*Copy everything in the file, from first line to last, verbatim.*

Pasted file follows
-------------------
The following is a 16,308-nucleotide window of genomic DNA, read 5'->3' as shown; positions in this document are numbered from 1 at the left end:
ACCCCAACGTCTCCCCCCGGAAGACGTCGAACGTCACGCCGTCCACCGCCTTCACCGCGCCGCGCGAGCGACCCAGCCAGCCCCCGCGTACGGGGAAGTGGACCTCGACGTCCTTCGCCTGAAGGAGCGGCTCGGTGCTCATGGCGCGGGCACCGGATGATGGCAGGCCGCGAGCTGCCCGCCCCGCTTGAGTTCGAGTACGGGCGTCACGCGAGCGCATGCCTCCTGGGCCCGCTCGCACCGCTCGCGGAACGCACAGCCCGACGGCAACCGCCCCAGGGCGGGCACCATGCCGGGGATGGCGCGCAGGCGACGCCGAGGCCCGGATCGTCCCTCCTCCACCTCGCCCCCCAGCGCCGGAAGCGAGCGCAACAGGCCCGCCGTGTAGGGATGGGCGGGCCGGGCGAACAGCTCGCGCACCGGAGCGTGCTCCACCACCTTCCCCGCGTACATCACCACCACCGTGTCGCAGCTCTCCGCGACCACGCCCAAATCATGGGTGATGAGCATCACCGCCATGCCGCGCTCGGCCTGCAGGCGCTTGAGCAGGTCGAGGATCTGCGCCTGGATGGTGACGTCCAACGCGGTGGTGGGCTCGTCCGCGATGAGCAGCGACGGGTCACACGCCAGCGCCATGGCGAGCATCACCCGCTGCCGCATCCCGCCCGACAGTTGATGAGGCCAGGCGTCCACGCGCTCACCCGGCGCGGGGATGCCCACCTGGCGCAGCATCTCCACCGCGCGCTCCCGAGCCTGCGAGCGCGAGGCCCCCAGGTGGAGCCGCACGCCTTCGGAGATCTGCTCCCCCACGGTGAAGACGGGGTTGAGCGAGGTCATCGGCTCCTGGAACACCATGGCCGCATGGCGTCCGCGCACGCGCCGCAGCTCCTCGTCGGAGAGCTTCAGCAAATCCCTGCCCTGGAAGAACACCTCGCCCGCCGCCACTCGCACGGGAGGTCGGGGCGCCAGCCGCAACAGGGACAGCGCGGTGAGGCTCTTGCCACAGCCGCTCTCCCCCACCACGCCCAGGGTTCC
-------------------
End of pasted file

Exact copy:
The following is a 16,308-nucleotide window of genomic DNA, read 5'->3' as shown; positions in this document are numbered from 1 at the left end:
ACCCCAACGTCTCCCCCCGGAAGACGTCGAACGTCACGCCGTCCACCGCCTTCACCGCGCCGCGCGAGCGACCCAGCCAGCCCCCGCGTACGGGGAAGTGGACCTCGACGTCCTTCGCCTGAAGGAGCGGCTCGGTGCTCATGGCGCGGGCACCGGATGATGGCAGGCCGCGAGCTGCCCGCCCCGCTTGAGTTCGAGTACGGGCGTCACGCGAGCGCATGCCTCCTGGGCCCGCTCGCACCGCTCGCGGAACGCACAGCCCGACGGCAACCGCCCCAGGGCGGGCACCATGCCGGGGATGGCGCGCAGGCGACGCCGAGGCCCGGATCGTCCCTCCTCCACCTCGCCCCCCAGCGCCGGAAGCGAGCGCAACAGGCCCGCCGTGTAGGGATGGGCGGGCCGGGCGAACAGCTCGCGCACCGGAGCGTGCTCCACCACCTTCCCCGCGTACATCACCACCACCGTGTCGCAGCTCTCCGCGACCACGCCCAAATCATGGGTGATGAGCATCACCGCCATGCCGCGCTCGGCCTGCAGGCGCTTGAGCAGGTCGAGGATCTGCGCCTGGATGGTGACGTCCAACGCGGTGGTGGGCTCGTCCGCGATGAGCAGCGACGGGTCACACGCCAGCGCCATGGCGAGCATCACCCGCTGCCGCATCCCGCCCGACAGTTGATGAGGCCAGGCGTCCACGCGCTCACCCGGCGCGGGGATGCCCACCTGGCGCAGCATCTCCACCGCGCGCTCCCGAGCCTGCGAGCGCGAGGCCCCCAGGTGGAGCCGCACGCCTTCGGAGATCTGCTCCCCCACGGTGAAGACGGGGTTGAGCGAGGTCATCGGCTCCTGGAACACCATGGCCGCATGGCGTCCGCGCACGCGCCGCAGCTCCTCGTCGGAGAGCTTCAGCAAATCCCTGCCCTGGAAGAACACCTCGCCCGCCGCCACTCGCACGGGAGGTCGGGGCGCCAGCCGCAACAGGGACAGCGCGGTGAGGCTCTTGCCACAGCCGCTCTCCCCCACCACGCCCAGGGTTCC